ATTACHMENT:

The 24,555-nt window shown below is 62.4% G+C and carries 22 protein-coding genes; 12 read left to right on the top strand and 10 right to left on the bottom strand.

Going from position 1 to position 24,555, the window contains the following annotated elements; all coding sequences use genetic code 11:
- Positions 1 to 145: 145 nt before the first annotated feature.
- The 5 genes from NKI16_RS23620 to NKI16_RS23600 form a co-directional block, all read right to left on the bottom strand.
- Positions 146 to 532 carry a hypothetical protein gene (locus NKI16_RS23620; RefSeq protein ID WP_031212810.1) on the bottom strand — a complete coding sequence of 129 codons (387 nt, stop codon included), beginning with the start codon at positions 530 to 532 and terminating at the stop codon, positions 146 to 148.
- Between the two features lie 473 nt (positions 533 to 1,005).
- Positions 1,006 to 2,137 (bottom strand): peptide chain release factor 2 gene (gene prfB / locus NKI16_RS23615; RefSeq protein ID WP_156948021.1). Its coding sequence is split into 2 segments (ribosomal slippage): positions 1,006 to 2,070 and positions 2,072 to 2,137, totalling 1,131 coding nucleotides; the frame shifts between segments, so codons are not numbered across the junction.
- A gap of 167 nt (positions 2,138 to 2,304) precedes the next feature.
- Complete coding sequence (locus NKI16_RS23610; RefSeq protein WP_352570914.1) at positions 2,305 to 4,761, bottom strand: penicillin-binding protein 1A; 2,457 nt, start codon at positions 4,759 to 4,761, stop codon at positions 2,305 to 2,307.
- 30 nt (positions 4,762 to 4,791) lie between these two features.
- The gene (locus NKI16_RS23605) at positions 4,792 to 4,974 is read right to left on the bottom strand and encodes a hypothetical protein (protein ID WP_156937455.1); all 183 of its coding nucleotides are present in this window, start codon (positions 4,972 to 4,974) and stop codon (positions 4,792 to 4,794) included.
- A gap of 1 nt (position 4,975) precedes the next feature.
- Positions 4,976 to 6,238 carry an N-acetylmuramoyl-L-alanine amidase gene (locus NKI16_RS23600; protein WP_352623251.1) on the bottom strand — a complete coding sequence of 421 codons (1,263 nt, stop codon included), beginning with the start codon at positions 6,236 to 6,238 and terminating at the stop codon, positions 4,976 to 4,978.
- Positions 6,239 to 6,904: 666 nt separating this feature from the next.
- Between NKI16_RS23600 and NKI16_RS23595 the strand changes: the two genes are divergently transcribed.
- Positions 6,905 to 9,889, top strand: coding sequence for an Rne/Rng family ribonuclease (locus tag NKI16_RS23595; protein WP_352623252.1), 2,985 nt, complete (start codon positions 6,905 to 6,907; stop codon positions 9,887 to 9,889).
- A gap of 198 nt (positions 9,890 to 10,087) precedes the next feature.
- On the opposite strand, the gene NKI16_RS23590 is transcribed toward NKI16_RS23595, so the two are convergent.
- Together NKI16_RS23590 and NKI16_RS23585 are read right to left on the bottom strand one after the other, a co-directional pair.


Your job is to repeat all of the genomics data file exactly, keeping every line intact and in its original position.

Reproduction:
The 24,555-nt window shown below is 62.4% G+C and carries 22 protein-coding genes; 12 read left to right on the top strand and 10 right to left on the bottom strand.

Going from position 1 to position 24,555, the window contains the following annotated elements; all coding sequences use genetic code 11:
- Positions 1 to 145: 145 nt before the first annotated feature.
- The 5 genes from NKI16_RS23620 to NKI16_RS23600 form a co-directional block, all read right to left on the bottom strand.
- Positions 146 to 532 carry a hypothetical protein gene (locus NKI16_RS23620; RefSeq protein ID WP_031212810.1) on the bottom strand — a complete coding sequence of 129 codons (387 nt, stop codon included), beginning with the start codon at positions 530 to 532 and terminating at the stop codon, positions 146 to 148.
- Between the two features lie 473 nt (positions 533 to 1,005).
- Positions 1,006 to 2,137 (bottom strand): peptide chain release factor 2 gene (gene prfB / locus NKI16_RS23615; RefSeq protein ID WP_156948021.1). Its coding sequence is split into 2 segments (ribosomal slippage): positions 1,006 to 2,070 and positions 2,072 to 2,137, totalling 1,131 coding nucleotides; the frame shifts between segments, so codons are not numbered across the junction.
- A gap of 167 nt (positions 2,138 to 2,304) precedes the next feature.
- Complete coding sequence (locus NKI16_RS23610; RefSeq protein WP_352570914.1) at positions 2,305 to 4,761, bottom strand: penicillin-binding protein 1A; 2,457 nt, start codon at positions 4,759 to 4,761, stop codon at positions 2,305 to 2,307.
- 30 nt (positions 4,762 to 4,791) lie between these two features.
- The gene (locus NKI16_RS23605) at positions 4,792 to 4,974 is read right to left on the bottom strand and encodes a hypothetical protein (protein ID WP_156937455.1); all 183 of its coding nucleotides are present in this window, start codon (positions 4,972 to 4,974) and stop codon (positions 4,792 to 4,794) included.
- A gap of 1 nt (position 4,975) precedes the next feature.
- Positions 4,976 to 6,238 carry an N-acetylmuramoyl-L-alanine amidase gene (locus NKI16_RS23600; protein WP_352623251.1) on the bottom strand — a complete coding sequence of 421 codons (1,263 nt, stop codon included), beginning with the start codon at positions 6,236 to 6,238 and terminating at the stop codon, positions 4,976 to 4,978.
- Positions 6,239 to 6,904: 666 nt separating this feature from the next.
- Between NKI16_RS23600 and NKI16_RS23595 the strand changes: the two genes are divergently transcribed.
- Positions 6,905 to 9,889, top strand: coding sequence for an Rne/Rng family ribonuclease (locus tag NKI16_RS23595; protein WP_352623252.1), 2,985 nt, complete (start codon positions 6,905 to 6,907; stop codon positions 9,887 to 9,889).
- A gap of 198 nt (positions 9,890 to 10,087) precedes the next feature.
- On the opposite strand, the gene NKI16_RS23590 is transcribed toward NKI16_RS23595, so the two are convergent.
- Together NKI16_RS23590 and NKI16_RS23585 are read right to left on the bottom strand one after the other, a co-directional pair.